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Optimizing Surveillance for South American Origin Influenza A Viruses Along the United States Gulf Coast Through Genomic Characterization of Isolates from Blue-winged Teal (Anas discors)

A. M. Ramey, P. Walther, P. Link, R. L. Poulson, B. R. Wilcox, G. Newsome, E. Spackman, J. D. Brown, D. E. Stallknecht
Transboundary and emerging diseases 2014 v. no. pp. 1-9
Anas discors, Orthomyxoviridae, breeding sites, gene flow, genes, genomics, geographical distribution, monitoring, provenance, sympatry, tropics, viruses, wild birds, Canada, Central America, Gulf of Mexico region, Louisiana, South America, Texas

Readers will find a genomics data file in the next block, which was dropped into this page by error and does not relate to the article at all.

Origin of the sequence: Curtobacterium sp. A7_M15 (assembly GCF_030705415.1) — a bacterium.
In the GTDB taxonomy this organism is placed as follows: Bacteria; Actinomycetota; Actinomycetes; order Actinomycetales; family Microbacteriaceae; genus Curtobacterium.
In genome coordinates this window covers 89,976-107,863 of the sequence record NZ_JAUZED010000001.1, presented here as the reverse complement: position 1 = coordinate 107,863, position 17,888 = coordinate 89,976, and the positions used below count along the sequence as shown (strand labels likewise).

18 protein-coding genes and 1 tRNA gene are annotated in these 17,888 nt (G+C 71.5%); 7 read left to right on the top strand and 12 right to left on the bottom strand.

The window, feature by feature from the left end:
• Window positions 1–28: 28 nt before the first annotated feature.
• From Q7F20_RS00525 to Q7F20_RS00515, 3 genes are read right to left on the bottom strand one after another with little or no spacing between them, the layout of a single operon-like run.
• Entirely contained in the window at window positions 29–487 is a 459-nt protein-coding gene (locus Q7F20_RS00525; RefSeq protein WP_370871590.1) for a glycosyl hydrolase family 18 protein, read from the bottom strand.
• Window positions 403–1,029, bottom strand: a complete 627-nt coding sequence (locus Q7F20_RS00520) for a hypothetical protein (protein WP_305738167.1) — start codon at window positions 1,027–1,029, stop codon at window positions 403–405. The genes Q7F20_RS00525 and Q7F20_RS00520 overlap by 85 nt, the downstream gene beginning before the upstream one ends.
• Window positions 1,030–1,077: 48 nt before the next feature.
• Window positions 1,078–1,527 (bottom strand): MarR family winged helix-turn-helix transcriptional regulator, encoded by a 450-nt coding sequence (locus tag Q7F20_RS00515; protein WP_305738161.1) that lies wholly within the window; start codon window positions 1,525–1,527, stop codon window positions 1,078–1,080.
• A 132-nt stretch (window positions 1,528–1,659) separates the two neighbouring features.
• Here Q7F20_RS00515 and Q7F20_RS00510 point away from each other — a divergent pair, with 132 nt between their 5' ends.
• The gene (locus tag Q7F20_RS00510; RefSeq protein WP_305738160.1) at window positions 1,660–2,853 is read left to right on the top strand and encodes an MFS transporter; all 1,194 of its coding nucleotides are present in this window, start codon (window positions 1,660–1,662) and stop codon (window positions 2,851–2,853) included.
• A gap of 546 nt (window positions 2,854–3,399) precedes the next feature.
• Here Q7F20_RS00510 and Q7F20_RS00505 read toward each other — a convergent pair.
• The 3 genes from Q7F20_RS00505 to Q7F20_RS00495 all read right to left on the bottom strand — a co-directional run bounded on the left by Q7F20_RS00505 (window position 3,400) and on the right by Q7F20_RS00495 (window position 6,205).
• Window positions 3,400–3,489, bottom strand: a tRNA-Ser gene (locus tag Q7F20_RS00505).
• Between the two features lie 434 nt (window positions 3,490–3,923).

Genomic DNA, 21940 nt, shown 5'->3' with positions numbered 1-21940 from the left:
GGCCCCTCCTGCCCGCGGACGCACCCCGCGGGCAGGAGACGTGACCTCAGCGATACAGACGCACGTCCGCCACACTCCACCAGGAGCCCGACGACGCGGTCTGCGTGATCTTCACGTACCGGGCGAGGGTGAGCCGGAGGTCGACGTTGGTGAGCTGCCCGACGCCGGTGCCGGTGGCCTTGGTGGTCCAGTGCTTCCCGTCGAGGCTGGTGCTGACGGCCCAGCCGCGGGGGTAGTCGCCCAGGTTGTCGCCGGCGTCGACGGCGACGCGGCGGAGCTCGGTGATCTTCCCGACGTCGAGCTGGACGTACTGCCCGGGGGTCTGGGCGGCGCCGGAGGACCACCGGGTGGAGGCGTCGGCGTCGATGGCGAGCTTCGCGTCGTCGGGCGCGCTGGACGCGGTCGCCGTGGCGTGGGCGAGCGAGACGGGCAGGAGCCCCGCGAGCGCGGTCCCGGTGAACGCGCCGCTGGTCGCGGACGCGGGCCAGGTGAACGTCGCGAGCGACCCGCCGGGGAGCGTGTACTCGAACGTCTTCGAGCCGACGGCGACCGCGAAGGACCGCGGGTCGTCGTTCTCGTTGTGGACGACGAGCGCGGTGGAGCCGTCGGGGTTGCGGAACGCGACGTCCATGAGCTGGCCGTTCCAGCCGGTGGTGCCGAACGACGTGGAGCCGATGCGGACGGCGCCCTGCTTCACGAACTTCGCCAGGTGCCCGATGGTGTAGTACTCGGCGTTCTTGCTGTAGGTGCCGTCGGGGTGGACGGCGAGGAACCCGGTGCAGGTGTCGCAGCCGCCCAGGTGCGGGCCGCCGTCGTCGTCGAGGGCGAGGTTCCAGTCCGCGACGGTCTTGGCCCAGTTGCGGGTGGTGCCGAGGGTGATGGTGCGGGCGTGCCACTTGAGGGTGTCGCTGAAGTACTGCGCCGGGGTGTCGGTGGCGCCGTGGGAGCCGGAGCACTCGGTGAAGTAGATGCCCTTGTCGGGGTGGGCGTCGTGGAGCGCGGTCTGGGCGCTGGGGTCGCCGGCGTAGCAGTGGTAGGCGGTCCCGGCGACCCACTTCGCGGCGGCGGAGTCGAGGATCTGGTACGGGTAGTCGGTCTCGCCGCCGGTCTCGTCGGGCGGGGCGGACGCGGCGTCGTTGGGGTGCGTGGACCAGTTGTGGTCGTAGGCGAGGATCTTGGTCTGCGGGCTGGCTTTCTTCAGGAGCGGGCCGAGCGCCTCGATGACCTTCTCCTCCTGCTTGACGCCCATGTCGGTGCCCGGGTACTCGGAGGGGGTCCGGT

Relative to research focused on inter-continental viral exchange between Eurasia and North America, less attention has been directed towards understanding the redistribution of influenza A viruses (IAVs) by wild birds between North America and South America. In this study, we genomically characterized 45 viruses isolated from blue-winged teal (Anas discors) along the Texas and Louisiana Gulf Coast during March of 2012 and 2013, coincident with northward migration of this species from Neotropical wintering areas to breeding grounds in the United States and Canada. No evidence of South American lineage genes was detected in IAVs isolated from blue-winged teal supporting restricted viral gene flow between the United States and southern South America. However, it is plausible that bluewinged teal redistribute IAVs between North American breeding grounds and wintering areas throughout the Neotropics, including northern South America, and that viral gene flow is limited by geographical barriers further south (e.g. the Amazon Basin). Surveillance for the introduction of IAVs from Central America and northern South America into the United States may be further optimized through genomic characterization of viruses resulting from coordinated, concurrent sampling efforts targeting blue-winged teal and sympatric species throughout the Neotropics and along the United States Gulf Coast.